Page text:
Sunday, August 02, 2009

Pastor Faces Ecclesial Movements

Some months ago roving catechists of the Neo-Catechumenal Way were knocking at my door, requesting me that they be given that opportunity to serve the Church of Tagbilaran through its charism. May they be allowed to proclaim the Kerygma to the faithful, form communities, and thereby establish the presence of the Catechumenal communities here in Bohol?

I personally know the Neo-Catechumenal Way. Through the years of its existence it has realized more and more that it is a genuine charism within the Body of Christ. It therefore is not just a movement for itself or for its members. It has a purpose and a mission in the universal Church and the particular Churches. It is there to serve and to help build up the Body of Christ. Its reason for existing is to live for and in unity of the Church.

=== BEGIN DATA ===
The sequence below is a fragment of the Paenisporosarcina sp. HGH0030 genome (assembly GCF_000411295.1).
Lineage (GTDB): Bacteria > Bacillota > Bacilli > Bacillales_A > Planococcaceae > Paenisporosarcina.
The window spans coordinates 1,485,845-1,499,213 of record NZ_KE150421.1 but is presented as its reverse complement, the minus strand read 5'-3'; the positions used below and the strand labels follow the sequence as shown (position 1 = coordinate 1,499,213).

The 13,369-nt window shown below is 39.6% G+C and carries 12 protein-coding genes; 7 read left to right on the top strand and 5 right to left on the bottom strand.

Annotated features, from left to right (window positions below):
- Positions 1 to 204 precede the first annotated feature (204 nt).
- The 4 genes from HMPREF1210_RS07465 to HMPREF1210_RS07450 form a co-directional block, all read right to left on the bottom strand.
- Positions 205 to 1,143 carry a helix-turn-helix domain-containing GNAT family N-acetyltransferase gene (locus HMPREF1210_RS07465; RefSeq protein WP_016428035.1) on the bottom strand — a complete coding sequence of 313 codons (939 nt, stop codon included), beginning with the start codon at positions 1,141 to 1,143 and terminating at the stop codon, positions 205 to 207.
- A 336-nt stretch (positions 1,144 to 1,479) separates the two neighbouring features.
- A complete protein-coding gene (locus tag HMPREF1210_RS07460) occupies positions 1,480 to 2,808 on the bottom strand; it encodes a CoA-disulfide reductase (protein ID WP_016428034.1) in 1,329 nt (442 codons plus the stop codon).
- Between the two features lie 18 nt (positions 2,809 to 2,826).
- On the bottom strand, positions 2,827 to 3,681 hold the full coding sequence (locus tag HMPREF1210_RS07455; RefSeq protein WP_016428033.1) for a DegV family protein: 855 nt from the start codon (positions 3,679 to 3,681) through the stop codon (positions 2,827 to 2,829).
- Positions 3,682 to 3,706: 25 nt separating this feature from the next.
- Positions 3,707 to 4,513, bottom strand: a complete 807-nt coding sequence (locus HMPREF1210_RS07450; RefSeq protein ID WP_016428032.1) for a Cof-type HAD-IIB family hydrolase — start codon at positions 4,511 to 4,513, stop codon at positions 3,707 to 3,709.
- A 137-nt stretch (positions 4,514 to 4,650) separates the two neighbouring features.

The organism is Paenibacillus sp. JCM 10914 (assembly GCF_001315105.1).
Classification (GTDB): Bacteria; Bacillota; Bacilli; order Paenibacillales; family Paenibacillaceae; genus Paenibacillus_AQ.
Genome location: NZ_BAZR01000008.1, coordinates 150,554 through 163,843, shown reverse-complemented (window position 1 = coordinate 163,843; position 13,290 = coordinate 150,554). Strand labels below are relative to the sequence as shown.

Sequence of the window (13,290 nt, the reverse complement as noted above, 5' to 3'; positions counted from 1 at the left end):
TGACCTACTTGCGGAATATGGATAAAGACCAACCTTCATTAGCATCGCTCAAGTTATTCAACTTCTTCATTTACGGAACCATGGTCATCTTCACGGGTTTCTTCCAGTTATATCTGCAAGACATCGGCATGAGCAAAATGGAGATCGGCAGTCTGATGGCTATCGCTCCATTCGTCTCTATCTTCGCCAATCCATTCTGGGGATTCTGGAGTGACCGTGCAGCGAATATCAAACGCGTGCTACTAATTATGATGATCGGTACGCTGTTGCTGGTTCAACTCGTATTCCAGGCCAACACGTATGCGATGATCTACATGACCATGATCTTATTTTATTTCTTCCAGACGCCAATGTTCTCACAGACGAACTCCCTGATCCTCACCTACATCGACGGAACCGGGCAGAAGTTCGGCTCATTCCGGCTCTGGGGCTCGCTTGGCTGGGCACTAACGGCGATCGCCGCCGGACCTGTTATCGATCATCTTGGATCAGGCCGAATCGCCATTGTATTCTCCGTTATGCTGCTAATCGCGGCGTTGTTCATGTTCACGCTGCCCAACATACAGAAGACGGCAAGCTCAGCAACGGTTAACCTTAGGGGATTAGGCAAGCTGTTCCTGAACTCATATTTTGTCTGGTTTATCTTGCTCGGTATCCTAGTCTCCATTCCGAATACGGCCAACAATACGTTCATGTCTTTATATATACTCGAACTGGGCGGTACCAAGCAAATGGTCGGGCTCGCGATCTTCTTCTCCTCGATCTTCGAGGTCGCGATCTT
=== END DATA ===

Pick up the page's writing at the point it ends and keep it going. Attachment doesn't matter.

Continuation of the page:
Founded in 1964 in Madrid, the Holy Father himself has been aware of its existence and its contribution to the building up of the particular Churches where they have inserted themselves. Its catechesis founded heavily on the tripod ‘Word of God-Liturgy-Community’ has through the forty (40) years of its existence formed people into communities and led its members to mature faith. John Paul II on many occasions and in different ways, observed closely and spoke highly of the fruits of the missionary drive and the evangelical radicalism of the Catechumenal Way, and expressly stated that it is “an itinerary of Catholic formation, valid for our society and for our times” (AAS 82, 1990). For his part, Benedit XVI, who have been following intently the evolution of the Way, made this remark to the members of the Catechumenal Way: “Your apostolic action intends to take place in the heart of the Church, in total harmony with her directives and in communion with the particular Churches in which you are going to work, making the most of the richness of the charisms that the Lord has awakened through the Initiators of the Way” (Teaching of Benedict XVI II, 1, 2006). Due to the orthodoxy of doctrine and the precious contributions that the Way has consistently manifested in the ecclesial work of the new evangelization, the Pontifical Council of the Laity officially approved the Statute of the Neo-Catechumenal Way on 11th May 2008.